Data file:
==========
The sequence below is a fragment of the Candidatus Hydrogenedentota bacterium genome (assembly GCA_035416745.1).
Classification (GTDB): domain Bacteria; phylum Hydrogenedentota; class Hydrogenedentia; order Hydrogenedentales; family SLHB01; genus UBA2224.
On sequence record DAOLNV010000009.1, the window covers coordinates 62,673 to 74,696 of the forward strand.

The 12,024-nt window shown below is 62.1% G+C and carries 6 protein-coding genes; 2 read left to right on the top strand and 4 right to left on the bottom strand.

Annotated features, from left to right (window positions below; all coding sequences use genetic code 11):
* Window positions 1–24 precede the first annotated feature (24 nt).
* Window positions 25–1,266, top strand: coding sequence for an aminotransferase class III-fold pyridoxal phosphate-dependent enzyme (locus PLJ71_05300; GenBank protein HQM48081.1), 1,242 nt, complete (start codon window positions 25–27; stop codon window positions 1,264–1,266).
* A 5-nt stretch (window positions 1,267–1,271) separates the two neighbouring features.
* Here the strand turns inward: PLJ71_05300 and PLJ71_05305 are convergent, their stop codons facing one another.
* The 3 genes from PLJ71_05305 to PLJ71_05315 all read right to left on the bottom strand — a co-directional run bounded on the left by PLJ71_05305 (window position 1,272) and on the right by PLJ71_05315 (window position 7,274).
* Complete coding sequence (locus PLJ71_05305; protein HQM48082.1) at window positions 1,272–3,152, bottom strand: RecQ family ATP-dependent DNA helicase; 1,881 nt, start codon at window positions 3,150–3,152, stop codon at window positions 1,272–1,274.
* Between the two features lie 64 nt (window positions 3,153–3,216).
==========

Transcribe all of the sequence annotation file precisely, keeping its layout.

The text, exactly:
The sequence below is a fragment of the Candidatus Hydrogenedentota bacterium genome (assembly GCA_035416745.1).
Classification (GTDB): domain Bacteria; phylum Hydrogenedentota; class Hydrogenedentia; order Hydrogenedentales; family SLHB01; genus UBA2224.
On sequence record DAOLNV010000009.1, the window covers coordinates 62,673 to 74,696 of the forward strand.

The 12,024-nt window shown below is 62.1% G+C and carries 6 protein-coding genes; 2 read left to right on the top strand and 4 right to left on the bottom strand.

Annotated features, from left to right (window positions below; all coding sequences use genetic code 11):
* Window positions 1–24 precede the first annotated feature (24 nt).
* Window positions 25–1,266, top strand: coding sequence for an aminotransferase class III-fold pyridoxal phosphate-dependent enzyme (locus PLJ71_05300; GenBank protein HQM48081.1), 1,242 nt, complete (start codon window positions 25–27; stop codon window positions 1,264–1,266).
* A 5-nt stretch (window positions 1,267–1,271) separates the two neighbouring features.
* Here the strand turns inward: PLJ71_05300 and PLJ71_05305 are convergent, their stop codons facing one another.
* The 3 genes from PLJ71_05305 to PLJ71_05315 all read right to left on the bottom strand — a co-directional run bounded on the left by PLJ71_05305 (window position 1,272) and on the right by PLJ71_05315 (window position 7,274).
* Complete coding sequence (locus PLJ71_05305; protein HQM48082.1) at window positions 1,272–3,152, bottom strand: RecQ family ATP-dependent DNA helicase; 1,881 nt, start codon at window positions 3,150–3,152, stop codon at window positions 1,272–1,274.
* Between the two features lie 64 nt (window positions 3,153–3,216).